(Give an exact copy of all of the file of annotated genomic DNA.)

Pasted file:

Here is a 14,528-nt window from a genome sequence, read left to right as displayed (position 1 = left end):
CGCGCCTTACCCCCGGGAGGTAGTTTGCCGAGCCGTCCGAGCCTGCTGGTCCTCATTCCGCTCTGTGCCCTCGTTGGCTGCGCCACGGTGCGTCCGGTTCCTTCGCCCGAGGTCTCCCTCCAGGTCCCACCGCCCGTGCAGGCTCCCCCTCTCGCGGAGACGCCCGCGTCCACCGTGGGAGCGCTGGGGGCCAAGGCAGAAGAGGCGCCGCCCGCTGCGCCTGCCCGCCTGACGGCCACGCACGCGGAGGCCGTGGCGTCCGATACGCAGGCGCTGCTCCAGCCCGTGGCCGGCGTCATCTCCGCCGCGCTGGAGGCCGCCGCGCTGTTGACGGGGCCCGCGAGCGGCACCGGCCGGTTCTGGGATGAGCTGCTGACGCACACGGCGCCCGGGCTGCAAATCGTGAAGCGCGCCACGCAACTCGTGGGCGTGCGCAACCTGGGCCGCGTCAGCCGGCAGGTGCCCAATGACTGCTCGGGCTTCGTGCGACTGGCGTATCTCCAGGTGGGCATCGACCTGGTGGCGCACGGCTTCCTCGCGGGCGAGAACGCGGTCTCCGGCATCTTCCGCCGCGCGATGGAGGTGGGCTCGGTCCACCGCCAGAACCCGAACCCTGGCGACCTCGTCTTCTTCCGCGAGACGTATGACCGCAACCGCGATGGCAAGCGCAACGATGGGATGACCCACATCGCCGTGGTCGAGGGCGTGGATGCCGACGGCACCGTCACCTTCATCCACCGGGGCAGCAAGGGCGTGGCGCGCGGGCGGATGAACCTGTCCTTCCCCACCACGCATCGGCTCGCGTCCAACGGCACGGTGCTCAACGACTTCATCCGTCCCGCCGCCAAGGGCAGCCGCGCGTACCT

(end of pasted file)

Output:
Here is a 14,528-nt window from a genome sequence, read left to right as displayed (position 1 = left end):
CGCGCCTTACCCCCGGGAGGTAGTTTGCCGAGCCGTCCGAGCCTGCTGGTCCTCATTCCGCTCTGTGCCCTCGTTGGCTGCGCCACGGTGCGTCCGGTTCCTTCGCCCGAGGTCTCCCTCCAGGTCCCACCGCCCGTGCAGGCTCCCCCTCTCGCGGAGACGCCCGCGTCCACCGTGGGAGCGCTGGGGGCCAAGGCAGAAGAGGCGCCGCCCGCTGCGCCTGCCCGCCTGACGGCCACGCACGCGGAGGCCGTGGCGTCCGATACGCAGGCGCTGCTCCAGCCCGTGGCCGGCGTCATCTCCGCCGCGCTGGAGGCCGCCGCGCTGTTGACGGGGCCCGCGAGCGGCACCGGCCGGTTCTGGGATGAGCTGCTGACGCACACGGCGCCCGGGCTGCAAATCGTGAAGCGCGCCACGCAACTCGTGGGCGTGCGCAACCTGGGCCGCGTCAGCCGGCAGGTGCCCAATGACTGCTCGGGCTTCGTGCGACTGGCGTATCTCCAGGTGGGCATCGACCTGGTGGCGCACGGCTTCCTCGCGGGCGAGAACGCGGTCTCCGGCATCTTCCGCCGCGCGATGGAGGTGGGCTCGGTCCACCGCCAGAACCCGAACCCTGGCGACCTCGTCTTCTTCCGCGAGACGTATGACCGCAACCGCGATGGCAAGCGCAACGATGGGATGACCCACATCGCCGTGGTCGAGGGCGTGGATGCCGACGGCACCGTCACCTTCATCCACCGGGGCAGCAAGGGCGTGGCGCGCGGGCGGATGAACCTGTCCTTCCCCACCACGCATCGGCTCGCGTCCAACGGCACGGTGCTCAACGACTTCATCCGTCCCGCCGCCAAGGGCAGCCGCGCGTACCT